Park proposal tearing the community apart
Muskego property owners withdrew from sale to city
Muskego - There is little additional information this week as to why the owners of two lake properties Muskego was on the verge of buying for a controversial lake park suddenly withdrew those properties two weeks ago.
The attorney for the developer and owner of one of the properties did not return phone calls. Hugh O'Halloran who represents Nan Gardetto who owns the other property that has been known as the Cherek property, said that home would go on the market soon.
"And it will be sold I assume to a residential purchaser of some sort," O'Halloran said.
His client thought she was helping the community by offering the city the chance to buy her home along with the house next door and create a park, O'Halloran said.
"She saw a park in the master plan and thought it was a good thing," he said.
But when it was clear that the lake park proposal was tearing the community apart, she did not want to move forward, he said.
The home next door to the east that Gardetto's mother lives in and was not part of the park proposal is already on the market. It has been for about six months. With the uncertainty about the park now cleared up, O'Halloran said the owners hope for a sale.
Developer owns other home
The other home involved in the park proposal is owned by Michael Dillworth of Ener-Con Companies, a Greenfield-based development company.
When Dillworth offered the city the chance to buy the two properties for a park he said through his attorney Gerald Boisits that Ener-Con had plans to develop the lot just west of the future park with a mix of residential and commercial building.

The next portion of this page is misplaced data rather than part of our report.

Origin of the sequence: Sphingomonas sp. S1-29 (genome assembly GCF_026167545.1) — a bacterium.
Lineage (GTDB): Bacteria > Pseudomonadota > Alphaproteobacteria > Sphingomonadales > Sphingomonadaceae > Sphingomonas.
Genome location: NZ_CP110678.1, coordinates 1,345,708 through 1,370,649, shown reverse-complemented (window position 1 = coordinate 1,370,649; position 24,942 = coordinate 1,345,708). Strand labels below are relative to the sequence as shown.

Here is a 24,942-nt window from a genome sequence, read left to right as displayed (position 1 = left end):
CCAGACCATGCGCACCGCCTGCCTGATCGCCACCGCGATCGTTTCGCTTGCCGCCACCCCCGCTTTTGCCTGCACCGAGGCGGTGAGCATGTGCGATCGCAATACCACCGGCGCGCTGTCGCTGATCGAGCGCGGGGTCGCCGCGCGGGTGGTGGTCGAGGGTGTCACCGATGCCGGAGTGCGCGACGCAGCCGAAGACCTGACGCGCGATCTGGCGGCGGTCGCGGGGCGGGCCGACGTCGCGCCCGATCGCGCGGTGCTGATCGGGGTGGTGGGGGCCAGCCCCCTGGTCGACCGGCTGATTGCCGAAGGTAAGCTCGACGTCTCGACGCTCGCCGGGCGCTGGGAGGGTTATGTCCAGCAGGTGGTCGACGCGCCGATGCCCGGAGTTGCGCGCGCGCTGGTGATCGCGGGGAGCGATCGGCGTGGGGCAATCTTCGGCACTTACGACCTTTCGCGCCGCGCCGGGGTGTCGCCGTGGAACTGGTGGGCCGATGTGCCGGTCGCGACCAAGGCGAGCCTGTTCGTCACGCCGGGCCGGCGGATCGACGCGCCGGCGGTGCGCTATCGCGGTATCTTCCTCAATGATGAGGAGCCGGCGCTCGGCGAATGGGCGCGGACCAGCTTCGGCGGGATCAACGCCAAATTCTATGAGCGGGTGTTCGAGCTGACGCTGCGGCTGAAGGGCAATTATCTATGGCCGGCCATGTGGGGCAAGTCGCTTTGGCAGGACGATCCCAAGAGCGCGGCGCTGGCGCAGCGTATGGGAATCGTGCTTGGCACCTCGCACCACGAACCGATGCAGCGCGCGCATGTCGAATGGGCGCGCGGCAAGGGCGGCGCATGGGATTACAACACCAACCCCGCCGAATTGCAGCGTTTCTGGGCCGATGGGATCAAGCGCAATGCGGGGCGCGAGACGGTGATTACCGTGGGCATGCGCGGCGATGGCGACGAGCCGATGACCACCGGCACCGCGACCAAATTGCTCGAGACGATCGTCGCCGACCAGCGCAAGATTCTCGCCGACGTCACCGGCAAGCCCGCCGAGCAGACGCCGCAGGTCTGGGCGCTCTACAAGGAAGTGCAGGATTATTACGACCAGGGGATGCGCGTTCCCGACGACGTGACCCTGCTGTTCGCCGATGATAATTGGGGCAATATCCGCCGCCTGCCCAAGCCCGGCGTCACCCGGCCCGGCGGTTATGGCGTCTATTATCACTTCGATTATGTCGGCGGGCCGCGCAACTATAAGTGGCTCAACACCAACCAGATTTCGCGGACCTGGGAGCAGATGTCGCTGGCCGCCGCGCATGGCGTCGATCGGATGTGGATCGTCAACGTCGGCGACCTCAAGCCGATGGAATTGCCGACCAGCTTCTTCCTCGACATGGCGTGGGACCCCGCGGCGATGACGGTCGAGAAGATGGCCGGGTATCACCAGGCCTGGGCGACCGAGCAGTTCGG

If the city didn't want the properties, Boisits said Ener-Con was ready to go forward with what it considers its plan B.
That plan for the area of Janesville Road just north of Pioneer Drive involves eight homes and two commercial buildings. They would be on the western lot that was offered for the park and on the lot west of that, which Ener-Con planned to develop, anyway, under the park plan. Homes stand on both the lots.
Plans for that project had not been submitted to City Hall as of Monday.
Park affected election results
Ironically, as word came out on election day that the two park properties had been withdrawn, the park proposal probably played a major role in Alderwoman Tracy Snead losing her seat and it triggered recall efforts against two other aldermen and Mayor Kathy Chiaverotti.
Candidates with reservations about going forward with the proposed park seemed to do better in the spring election. Aldermen Neil Borgman and Dan Soltysiak who adamantly opposed going ahead without more cost information and an evaluation of the need for a park handily won re-election. Their opponents either supported the park or were less vocal about demanding more information.
Snead, however, who supported going ahead with the park, was soundly defeated by Robert Wolfe whose campaign was critical of city spending.
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